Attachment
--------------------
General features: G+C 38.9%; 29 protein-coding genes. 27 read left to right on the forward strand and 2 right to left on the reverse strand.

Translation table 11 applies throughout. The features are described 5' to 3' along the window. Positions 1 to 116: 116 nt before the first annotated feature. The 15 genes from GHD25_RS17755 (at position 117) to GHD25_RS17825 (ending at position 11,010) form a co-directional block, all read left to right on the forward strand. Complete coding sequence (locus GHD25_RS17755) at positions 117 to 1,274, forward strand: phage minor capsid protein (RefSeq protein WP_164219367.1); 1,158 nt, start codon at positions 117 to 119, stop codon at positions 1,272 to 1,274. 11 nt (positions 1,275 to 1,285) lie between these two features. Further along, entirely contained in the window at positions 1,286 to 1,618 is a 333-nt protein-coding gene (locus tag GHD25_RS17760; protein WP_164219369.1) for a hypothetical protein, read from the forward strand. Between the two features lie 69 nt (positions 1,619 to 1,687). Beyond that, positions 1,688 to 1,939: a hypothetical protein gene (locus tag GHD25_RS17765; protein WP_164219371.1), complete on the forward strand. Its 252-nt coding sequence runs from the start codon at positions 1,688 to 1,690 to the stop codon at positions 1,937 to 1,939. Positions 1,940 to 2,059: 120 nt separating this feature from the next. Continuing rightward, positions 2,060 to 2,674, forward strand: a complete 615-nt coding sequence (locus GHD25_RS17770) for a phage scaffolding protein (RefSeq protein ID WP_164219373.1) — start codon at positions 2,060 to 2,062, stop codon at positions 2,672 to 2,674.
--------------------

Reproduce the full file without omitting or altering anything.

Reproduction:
General features: G+C 38.9%; 29 protein-coding genes. 27 read left to right on the forward strand and 2 right to left on the reverse strand.

Translation table 11 applies throughout. The features are described 5' to 3' along the window. Positions 1 to 116: 116 nt before the first annotated feature. The 15 genes from GHD25_RS17755 (at position 117) to GHD25_RS17825 (ending at position 11,010) form a co-directional block, all read left to right on the forward strand. Complete coding sequence (locus GHD25_RS17755) at positions 117 to 1,274, forward strand: phage minor capsid protein (RefSeq protein WP_164219367.1); 1,158 nt, start codon at positions 117 to 119, stop codon at positions 1,272 to 1,274. 11 nt (positions 1,275 to 1,285) lie between these two features. Further along, entirely contained in the window at positions 1,286 to 1,618 is a 333-nt protein-coding gene (locus tag GHD25_RS17760; protein WP_164219369.1) for a hypothetical protein, read from the forward strand. Between the two features lie 69 nt (positions 1,619 to 1,687). Beyond that, positions 1,688 to 1,939: a hypothetical protein gene (locus tag GHD25_RS17765; protein WP_164219371.1), complete on the forward strand. Its 252-nt coding sequence runs from the start codon at positions 1,688 to 1,690 to the stop codon at positions 1,937 to 1,939. Positions 1,940 to 2,059: 120 nt separating this feature from the next. Continuing rightward, positions 2,060 to 2,674, forward strand: a complete 615-nt coding sequence (locus GHD25_RS17770) for a phage scaffolding protein (RefSeq protein ID WP_164219373.1) — start codon at positions 2,060 to 2,062, stop codon at positions 2,672 to 2,674.